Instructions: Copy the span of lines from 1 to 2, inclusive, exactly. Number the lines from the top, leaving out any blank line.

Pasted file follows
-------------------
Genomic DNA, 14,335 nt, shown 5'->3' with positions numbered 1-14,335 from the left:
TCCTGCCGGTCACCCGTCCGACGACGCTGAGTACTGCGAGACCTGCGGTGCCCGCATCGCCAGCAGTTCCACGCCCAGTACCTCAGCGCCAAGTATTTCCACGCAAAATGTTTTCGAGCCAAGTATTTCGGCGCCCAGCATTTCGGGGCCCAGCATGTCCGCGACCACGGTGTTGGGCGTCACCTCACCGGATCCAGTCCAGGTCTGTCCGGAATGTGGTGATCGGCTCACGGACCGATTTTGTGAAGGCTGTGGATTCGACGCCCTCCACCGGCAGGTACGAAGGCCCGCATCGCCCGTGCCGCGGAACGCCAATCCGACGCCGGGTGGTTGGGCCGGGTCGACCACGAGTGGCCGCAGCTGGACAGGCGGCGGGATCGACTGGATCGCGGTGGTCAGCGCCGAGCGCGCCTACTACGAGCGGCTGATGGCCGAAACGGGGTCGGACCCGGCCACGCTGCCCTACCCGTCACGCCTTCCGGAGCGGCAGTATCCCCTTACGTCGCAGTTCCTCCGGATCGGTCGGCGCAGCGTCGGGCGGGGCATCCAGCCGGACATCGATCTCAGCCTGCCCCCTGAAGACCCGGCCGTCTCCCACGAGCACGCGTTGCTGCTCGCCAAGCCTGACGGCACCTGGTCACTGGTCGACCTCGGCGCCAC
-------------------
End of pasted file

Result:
Genomic DNA, 14,335 nt, shown 5'->3' with positions numbered 1-14,335 from the left:
TCCTGCCGGTCACCCGTCCGACGACGCTGAGTACTGCGAGACCTGCGGTGCCCGCATCGCCAGCAGTTCCACGCCCAGTACCTCAGCGCCAAGTATTTCCACGCAAAATGTTTTCGAGCCAAGTATTTCGGCGCCCAGCATTTCGGGGCCCAGCATGTCCGCGACCACGGTGTTGGGCGTCACCTCACCGGATCCAGTCCAGGTCTGTCCGGAATGTGGTGATCGGCTCACGGACCGATTTTGTGAAGGCTGTGGATTCGACGCCCTCCACCGGCAGGTACGAAGGCCCGCATCGCCCGTGCCGCGGAACGCCAATCCGACGCCGGGTGGTTGGGCCGGGTCGACCACGAGTGGCCGCAGCTGGACAGGCGGCGGGATCGACTGGATCGCGGTGGTCAGCGCCGAGCGCGCCTACTACGAGCGGCTGATGGCCGAAACGGGGTCGGACCCGGCCACGCTGCCCTACCCGTCACGCCTTCCGGAGCGGCAGTATCCCCTTACGTCGCAGTTCCTCCGGATCGGTCGGCGCAGCGTCGGGCGGGGCATCCAGCCGGACATCGATCTCAGCCTGCCCCCTGAAGACCCGGCCGTCTCCCACGAGCACGCGTTGCTGCTCGCCAAGCCTGACGGCACCTGGTCACTGGTCGACCTCGGCGCCAC